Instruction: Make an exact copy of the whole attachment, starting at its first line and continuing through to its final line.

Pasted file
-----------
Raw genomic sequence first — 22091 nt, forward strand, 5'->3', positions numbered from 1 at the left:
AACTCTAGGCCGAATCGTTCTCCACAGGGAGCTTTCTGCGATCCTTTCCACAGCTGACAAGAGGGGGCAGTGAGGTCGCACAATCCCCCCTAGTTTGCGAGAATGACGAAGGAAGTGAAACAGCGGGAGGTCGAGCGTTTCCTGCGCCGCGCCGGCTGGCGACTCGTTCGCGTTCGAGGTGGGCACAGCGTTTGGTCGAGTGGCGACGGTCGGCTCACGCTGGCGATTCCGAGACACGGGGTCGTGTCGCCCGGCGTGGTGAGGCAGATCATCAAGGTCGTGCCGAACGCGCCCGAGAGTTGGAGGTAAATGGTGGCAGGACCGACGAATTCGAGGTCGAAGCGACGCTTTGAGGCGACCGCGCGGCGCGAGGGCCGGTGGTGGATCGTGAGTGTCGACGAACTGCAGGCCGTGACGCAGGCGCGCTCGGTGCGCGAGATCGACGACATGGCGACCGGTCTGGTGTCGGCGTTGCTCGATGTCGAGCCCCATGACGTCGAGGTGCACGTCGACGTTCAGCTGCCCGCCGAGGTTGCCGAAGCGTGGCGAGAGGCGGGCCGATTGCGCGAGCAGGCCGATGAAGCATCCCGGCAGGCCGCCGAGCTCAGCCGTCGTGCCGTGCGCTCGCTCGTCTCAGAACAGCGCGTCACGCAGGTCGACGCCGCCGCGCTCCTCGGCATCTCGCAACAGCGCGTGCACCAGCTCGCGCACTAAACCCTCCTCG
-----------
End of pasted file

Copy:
Raw genomic sequence first — 22091 nt, forward strand, 5'->3', positions numbered from 1 at the left:
AACTCTAGGCCGAATCGTTCTCCACAGGGAGCTTTCTGCGATCCTTTCCACAGCTGACAAGAGGGGGCAGTGAGGTCGCACAATCCCCCCTAGTTTGCGAGAATGACGAAGGAAGTGAAACAGCGGGAGGTCGAGCGTTTCCTGCGCCGCGCCGGCTGGCGACTCGTTCGCGTTCGAGGTGGGCACAGCGTTTGGTCGAGTGGCGACGGTCGGCTCACGCTGGCGATTCCGAGACACGGGGTCGTGTCGCCCGGCGTGGTGAGGCAGATCATCAAGGTCGTGCCGAACGCGCCCGAGAGTTGGAGGTAAATGGTGGCAGGACCGACGAATTCGAGGTCGAAGCGACGCTTTGAGGCGACCGCGCGGCGCGAGGGCCGGTGGTGGATCGTGAGTGTCGACGAACTGCAGGCCGTGACGCAGGCGCGCTCGGTGCGCGAGATCGACGACATGGCGACCGGTCTGGTGTCGGCGTTGCTCGATGTCGAGCCCCATGACGTCGAGGTGCACGTCGACGTTCAGCTGCCCGCCGAGGTTGCCGAAGCGTGGCGAGAGGCGGGCCGATTGCGCGAGCAGGCCGATGAAGCATCCCGGCAGGCCGCCGAGCTCAGCCGTCGTGCCGTGCGCTCGCTCGTCTCAGAACAGCGCGTCACGCAGGTCGACGCCGCCGCGCTCCTCGGCATCTCGCAACAGCGCGTGCACCAGCTCGCGCACTAAACCCTCCTCG